Hard water is one of the most common problems that homeowners face. Hard water typically consists of high magnesium and calcium, along with other natural minerals and metals. Although not a health concern, hard water can lead to excessive scale buildup in water pipes, boilers, hot-water heating systems, and other surfaces it comes into contact with, which may cause problems for some homeowners.
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Signs of Hard Water
Here are some of the classic signs that your home has hard water:
- Scum line: A yellowish ring in your toilet or the drain in your bathtub that is hard to scrub off
- Calcium buildup: Accumulations of white crust around faucets, shower heads, and glass shower walls
- Spotty dishes: Cloudy spots on your dishes that persist no matter how hard you scrub
- Dry skin/soap issues: Soap doesn’t lather well in hard water, which may leave a residue on your dishes or skin, which can cause irritation
Related: 7 Warning Signs That Your Water is Too Hard
How is Water Hardness Measured?
Water hardness is measured in “grains” per gallon of calcium per liter, or it can also be measured parts per million (ppm). If you have a fish tank, this can also be measured in German Degrees of Hardness.
To get an accurate depiction of whether you have the water hardness or not is to get a sample and take it to a water test lab. However, if you feel confident in your abilities, you can also test yourself. Water authorities release an annual water report, but it’s advised to check with SNWA reporting practices to see how much they’ll report this year.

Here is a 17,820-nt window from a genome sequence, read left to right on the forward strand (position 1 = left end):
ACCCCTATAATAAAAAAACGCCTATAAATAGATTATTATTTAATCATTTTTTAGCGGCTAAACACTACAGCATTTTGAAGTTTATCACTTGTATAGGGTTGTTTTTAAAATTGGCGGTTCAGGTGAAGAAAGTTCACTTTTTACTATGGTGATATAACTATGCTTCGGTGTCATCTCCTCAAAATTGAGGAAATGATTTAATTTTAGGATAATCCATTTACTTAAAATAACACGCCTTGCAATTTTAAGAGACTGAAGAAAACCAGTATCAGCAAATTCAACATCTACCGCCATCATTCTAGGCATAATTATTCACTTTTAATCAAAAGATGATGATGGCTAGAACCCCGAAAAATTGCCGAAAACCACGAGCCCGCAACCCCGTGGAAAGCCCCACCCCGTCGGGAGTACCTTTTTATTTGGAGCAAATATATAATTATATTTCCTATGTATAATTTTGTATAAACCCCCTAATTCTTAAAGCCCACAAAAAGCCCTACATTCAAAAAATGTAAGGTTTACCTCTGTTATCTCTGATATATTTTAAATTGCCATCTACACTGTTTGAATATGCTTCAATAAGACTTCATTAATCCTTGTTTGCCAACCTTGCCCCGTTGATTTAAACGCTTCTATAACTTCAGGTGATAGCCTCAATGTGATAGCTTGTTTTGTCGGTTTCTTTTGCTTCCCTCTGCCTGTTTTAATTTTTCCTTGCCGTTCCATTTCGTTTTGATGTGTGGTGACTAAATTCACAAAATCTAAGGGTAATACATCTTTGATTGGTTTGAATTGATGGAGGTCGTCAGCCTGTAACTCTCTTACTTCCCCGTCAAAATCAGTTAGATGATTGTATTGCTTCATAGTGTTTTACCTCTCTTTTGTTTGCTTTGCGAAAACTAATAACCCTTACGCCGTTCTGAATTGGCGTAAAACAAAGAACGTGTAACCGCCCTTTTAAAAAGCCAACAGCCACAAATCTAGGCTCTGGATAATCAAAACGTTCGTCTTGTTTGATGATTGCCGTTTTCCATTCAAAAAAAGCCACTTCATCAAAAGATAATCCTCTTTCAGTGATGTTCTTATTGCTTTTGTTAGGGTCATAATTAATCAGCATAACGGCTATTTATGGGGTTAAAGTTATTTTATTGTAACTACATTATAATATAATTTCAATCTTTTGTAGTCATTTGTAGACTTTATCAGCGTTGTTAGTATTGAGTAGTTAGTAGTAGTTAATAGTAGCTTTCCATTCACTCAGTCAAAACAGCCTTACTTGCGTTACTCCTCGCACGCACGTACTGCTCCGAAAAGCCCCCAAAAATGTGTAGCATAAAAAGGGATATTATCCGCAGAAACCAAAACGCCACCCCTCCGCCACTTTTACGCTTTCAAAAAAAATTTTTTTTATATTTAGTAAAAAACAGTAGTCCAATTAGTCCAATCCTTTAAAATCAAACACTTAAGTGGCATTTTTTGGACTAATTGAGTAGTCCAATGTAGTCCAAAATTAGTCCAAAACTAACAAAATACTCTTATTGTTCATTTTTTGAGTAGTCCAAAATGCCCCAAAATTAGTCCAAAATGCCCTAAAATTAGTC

How Do You Check for Water Hardness?
If you have a suspicion that your water may be hard, you can take steps yourself for coming to the bottom of it. As mentioned before, you can take the water to a lab and await the results. Or if you so choose, you can test your water yourself with a variety of either one or both of these tests:
Hard Water Soap Test
This test is simple and can easily be done at home with items you probably have already. Simply find a clear, empty bottle with a cap, pure liquid soap, and water straight from your tap. Fill the bottle one-third full, add a few drops of soap, and shake it with a lot of strength for a few seconds. If you notice a distinct lack of fluffy bubbles and the water appears milky/cloudy, it could be that your water is hard. However, most soaps used today contain detergent and will lather regardless of water softness or not. To combat this, use a basic soap free of dyes, detergents, and perfumes.
In-Home Water Hardness Test Kit
If you’re looking for a more sophisticated and data-driven test, this one is for you. After purchasing the kit, you’ll fill a glass from your bathroom sink with water. Insert the test strip for several seconds and then remove it. As the strip changes color, you’ll be able to compare it to the chart provided that determine the severity of your water hardness. It’s important to note that you can’t just simply run the faucet and put the test strip under it, as this can dramatically skew the results.
What is a Good Water Hardness Level?
Now that you’ve determined what your water’s hardness level, it’s important to compare and analyze these numbers. The average hardness in the U.S. is about 13 grains, which is considered very hard, and anything over 14 grains is considered extremely hard. Even if you think you don’t live in a water hardness zone, you can start seeing the effects after 7 grains. Soft water can be measured between 0-60 mg/L.
Water hardness can present itself in scum lines, calcium buildups, spotty dishes, dry skin, and lackluster soap. If you’re noticing any of these signs around your home, you can test your water’s hardness to determine if it’s a problem you can live with or if you want to take additional steps to mitigate it.